Is UAE Economic Productivity Declining?

Economic production, usually measured using gross domestic product (GDP) or gross national product (GNP), is not the same as economic productivity. Production is creating goods and services. Productivity is what you do with goods and services. To gain insight into the difference let’s look at a simple example.

GDP is a flawed measure

Simplistically, if you produce a widget that nobody uses then you’ve produced something but it is not productive. A little more realistically if you build a building at a cost of AED 60 million and valued in the market at AED 100 million then you have contributed AED 40 million to GDP (local resources involved that contributed to GDP would be counted in the AED 60 million cost). However this contribution to GDP is the same regardless of what is happening with the building. Regardless of whether you fully rent out the building or if it remains empty the GDP contribution remains the same. A reasonable person might argue that a GDP whereby the economy uses the production is healthier than the same GDP whereby the economy does not use the production.

So although GDP growth is often used as the main measure of the health of an economy it is clear that this does not give the full story. How can we clarify the picture further? One way to measure productivity, or if goods and services are being used, is by looking at the total value of transactions in an economy. The idea is that the greater the value of transactions the greater economic activity and, presumably, the greater use of goods and services.

The velocity of money

Looking at the absolute value of transactions is not useful for comparison purposes just as the absolute value of GDP is usually adjusted to GDP per capita to compare between economies. For value of transactions the usual normalisation is by the monetary base, and I will use the M3 money supply. This measure is called the velocity of money, or how often a unit of currency is used in a transaction. For clarity’s sake I should point out that this is economics and therefore there are variants to the definition of velocity of money but I will use this one.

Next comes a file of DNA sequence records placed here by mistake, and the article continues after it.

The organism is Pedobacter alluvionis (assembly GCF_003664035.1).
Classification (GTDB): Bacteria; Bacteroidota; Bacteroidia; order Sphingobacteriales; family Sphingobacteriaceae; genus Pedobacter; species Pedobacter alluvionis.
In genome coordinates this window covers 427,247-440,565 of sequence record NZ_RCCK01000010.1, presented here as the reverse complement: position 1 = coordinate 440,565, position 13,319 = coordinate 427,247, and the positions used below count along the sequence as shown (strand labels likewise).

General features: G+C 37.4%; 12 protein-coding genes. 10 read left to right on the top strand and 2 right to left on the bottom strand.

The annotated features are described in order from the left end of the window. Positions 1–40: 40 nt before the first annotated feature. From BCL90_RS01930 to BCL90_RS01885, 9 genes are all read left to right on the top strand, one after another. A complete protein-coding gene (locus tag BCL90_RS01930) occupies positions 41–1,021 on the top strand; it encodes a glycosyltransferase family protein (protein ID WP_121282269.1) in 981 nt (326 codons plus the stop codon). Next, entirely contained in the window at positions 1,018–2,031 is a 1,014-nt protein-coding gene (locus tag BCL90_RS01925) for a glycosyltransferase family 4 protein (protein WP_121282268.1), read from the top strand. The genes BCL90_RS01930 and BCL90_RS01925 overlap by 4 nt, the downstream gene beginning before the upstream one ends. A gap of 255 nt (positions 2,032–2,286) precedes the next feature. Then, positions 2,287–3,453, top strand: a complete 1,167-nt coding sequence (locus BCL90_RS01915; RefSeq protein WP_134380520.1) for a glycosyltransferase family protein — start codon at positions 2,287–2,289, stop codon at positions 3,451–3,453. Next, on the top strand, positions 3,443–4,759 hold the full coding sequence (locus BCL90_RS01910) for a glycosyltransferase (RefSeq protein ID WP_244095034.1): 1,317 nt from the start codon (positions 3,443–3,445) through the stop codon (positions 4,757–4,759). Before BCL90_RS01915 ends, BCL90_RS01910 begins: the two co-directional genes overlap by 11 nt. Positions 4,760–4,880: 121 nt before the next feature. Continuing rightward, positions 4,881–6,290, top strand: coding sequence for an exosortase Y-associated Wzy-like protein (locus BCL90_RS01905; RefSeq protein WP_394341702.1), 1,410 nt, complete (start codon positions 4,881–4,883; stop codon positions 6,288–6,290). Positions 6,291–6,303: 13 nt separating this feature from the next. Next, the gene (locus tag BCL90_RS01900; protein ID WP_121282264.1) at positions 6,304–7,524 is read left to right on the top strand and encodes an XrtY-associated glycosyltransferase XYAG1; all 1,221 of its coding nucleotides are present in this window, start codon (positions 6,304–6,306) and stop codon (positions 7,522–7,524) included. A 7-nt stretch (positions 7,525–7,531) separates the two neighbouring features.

I could not find any data source providing the velocity of money for the UAE so we’ll have to improvise. The UAE Central Bank (CB) provides data for cheques cleared and domestic fund transfers. These don’t necessarily reflect only transactions but it would be safe to say that they provide a directional idea to what is going on. Of course two major components that are missing are cash based transactions and credit card based transactions. The latter two are predominantly retail based whereas the former two would be expected to constitue corporate as well as large retail purchases. Still good enough to give one an idea.

Estimating the UAE’s velocity of money

According to the UAE CB in 2014 cheques cleared amounted to a value of AED 1.6 trillion whilst in 2018 the figure dropped 19% to AED 1.3 T. For customer to customer fund transfers the figure was AED 2.5 T for 2014 rising 28% to AED 3.2 T in 2018. Net is an increase of AED 400 billion which represents an increase of 10% over the statistics. Looks good but we still have to normalise by the money supply M3.

According to the UAE CB M3 was AED 1.3 T in 2014 and 1.6 T in 2018. So in 2014 our simplistic estimate for the velocity of money is AED 4.1 T / AED 1.3 T = 3.15. Similarly the simplistic estimate for 2018 is 4.5 / 1.6 = 2.81, or a drop of 11%. So activity looks like it dropped. We’re missing the cash and credit card transactions so it is important to keep this in mind. But the deficit in our simplistic estimate is about AED 500 billion, i.e. cheque and transfer transactions would have had to increase by an extra AED 500 billion for the 2018 statistic to be 3.15 (equal to 2014). Something to think about.


When making decisions under uncertainty, as any business does, it would be nice if you had all the useful data available. In the absence of a complete data set you have to make estimates, understanding that the lack of data can affect these estimates profoundly. But calculating such statistics can still be useful.